Here are my materials: white tights, food coloring (I used green and yellow), vinegar, a stainless steel pot and a measuring cup.
Pour water in the pot. It varies for how much you're dyeing. I used about 4 cups.
From what I read about yarn dyeing, people added about one tablespoon of vinegar to each cup of water. So I used 4 tablespoons. The vinegar makes the color really stay in the fabric.
I put the tights in some water to soak for a bit while I mixed and heated the dye bath.
Add your food coloring to the water/vinegar mixture! I wanted it to be a very greenish yellowish and I was worried the tights wouldn't take the color so well because of the material it was made of, so I used a lot of food coloring.
That looks about right. Now heat it on medium heat until it simmers
Squeeze the water out of the tights and throw them in the simmering dye bath.
Make sure to get all of the material submerged. This was kind of hard for me because the fabric kept floating up to the top. You're supposed to stir it every once in a while as it dyes, but I overestimated just how long it would take to take the color, so I didn't get to stir it at all, which caused an uneven color. Fortunately that's not a big deal for my costume, but if you want an even color, make sure to stir it every few minutes. I'm pretty sure I could go back later and re-dye it later anyway.
You know when it's done dyeing when the water is pretty much clear. You can kind of see in this picture, the water is significantly clearer than before I added the tights. It's a pretty bluish green color. I probably could have left it in longer to get more color but I was satisfied with what shade it was so I turned off the heat and let it cool.
Once cooled enough for you to touch, rinse it with water and a tiny bit of dish soap until the water runs clear.
And here they are! You can really see how uneven the dye job was in this picture. Overall I'm super happy with the results, and I'm planning on dyeing more and more tights and things. Hopefully with time I'll get better at achieving an even color. Maybe I'll even be brave and attempt an ombre sometime!
I will eventually get an action shot of these tights, but it will probably come after I get the whole costume done.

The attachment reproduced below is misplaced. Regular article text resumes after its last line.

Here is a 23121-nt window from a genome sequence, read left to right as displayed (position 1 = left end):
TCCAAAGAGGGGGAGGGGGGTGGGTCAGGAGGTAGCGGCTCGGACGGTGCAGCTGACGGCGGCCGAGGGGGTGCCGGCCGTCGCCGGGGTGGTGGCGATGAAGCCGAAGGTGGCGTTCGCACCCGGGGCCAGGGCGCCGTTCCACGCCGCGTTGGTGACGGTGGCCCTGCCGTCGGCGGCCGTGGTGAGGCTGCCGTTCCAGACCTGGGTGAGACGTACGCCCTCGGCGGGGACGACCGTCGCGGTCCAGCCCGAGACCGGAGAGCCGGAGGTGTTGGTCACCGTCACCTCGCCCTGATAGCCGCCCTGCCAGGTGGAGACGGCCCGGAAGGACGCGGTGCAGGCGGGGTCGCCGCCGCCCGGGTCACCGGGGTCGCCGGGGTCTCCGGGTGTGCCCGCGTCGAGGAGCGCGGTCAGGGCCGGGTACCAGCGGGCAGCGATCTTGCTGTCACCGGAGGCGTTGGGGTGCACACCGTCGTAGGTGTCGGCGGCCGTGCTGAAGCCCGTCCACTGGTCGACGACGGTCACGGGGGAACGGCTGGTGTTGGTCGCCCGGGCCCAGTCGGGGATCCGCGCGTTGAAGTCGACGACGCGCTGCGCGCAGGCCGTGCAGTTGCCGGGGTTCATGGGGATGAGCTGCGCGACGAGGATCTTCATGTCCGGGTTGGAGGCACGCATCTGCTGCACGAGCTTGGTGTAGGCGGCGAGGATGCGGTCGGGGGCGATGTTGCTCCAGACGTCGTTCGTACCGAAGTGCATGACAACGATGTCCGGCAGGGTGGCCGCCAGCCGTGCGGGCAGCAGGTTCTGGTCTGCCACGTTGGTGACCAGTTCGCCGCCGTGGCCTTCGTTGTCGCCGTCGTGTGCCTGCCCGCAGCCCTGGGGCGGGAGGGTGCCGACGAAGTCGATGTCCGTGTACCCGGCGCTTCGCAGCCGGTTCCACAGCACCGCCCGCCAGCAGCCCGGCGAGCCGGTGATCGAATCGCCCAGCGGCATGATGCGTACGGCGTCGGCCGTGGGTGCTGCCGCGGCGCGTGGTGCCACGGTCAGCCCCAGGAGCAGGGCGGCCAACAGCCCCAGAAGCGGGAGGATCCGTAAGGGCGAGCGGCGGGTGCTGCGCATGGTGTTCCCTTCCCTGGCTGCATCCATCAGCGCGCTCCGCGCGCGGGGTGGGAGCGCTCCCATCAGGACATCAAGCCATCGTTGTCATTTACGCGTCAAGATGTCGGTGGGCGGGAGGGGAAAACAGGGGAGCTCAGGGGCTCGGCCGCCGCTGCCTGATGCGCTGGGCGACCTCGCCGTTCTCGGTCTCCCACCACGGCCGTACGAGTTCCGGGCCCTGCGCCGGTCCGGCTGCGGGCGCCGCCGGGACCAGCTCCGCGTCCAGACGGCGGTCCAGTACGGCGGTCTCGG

UPDATE: I made an updated video version of this tutorial! Check it out! Hope this is helpful!
So, it's been a while... stress filled senior year of college. Anyway, I've received a lot of comments asking for a tutorial on how to make this key for a Halloween costume I had made a while ago. I had started to create a tutorial for this but I ended up moving and all that stuff got packed away, but I just so happened to find all my stuff the other day, so I figured I'd throw this post up before Halloween so hopefully you guys can make yours in time. :)
Here are the parts for the wind up key.
A few inches of dowel (really the length and size of the dowel are up to you. I used what I had, which is a 1/4" dowel which I cut to be 2 1/2" long. You'll need to drill a small hole into one side of the dowel in order to fit the metal rod of the wind up mechanism. I used a small drill kit that I bought from the local hardware store that looked like a screwdriver but with interchangeable drill-bit head things. Be slow with this part, or you may split the wood like I did. Don't panic if you do though, it should be okay once we glue it all up.
The next thing you'll need is a piece of foam core board cut to resemble a wind up key. Cut the little notch at the bottom to be the same width as your dowel. In my case it's 1/4". I imagine you can use something other than foam core board, but you just need to make sure it's lightweight, or else it will bog down the tiny wind up mechanism we're using.
Speaking of, the third thing you'll need is the wind up mechanism. To get it, I took apart a dollar store wind up toy. Usually there's a little piece of plastic at the end of the metal rod that makes it easier to turn with your fingers that you need to remove so you can stick it in the dowel. I just used some pliers and squeezed it a bunch until it broke off.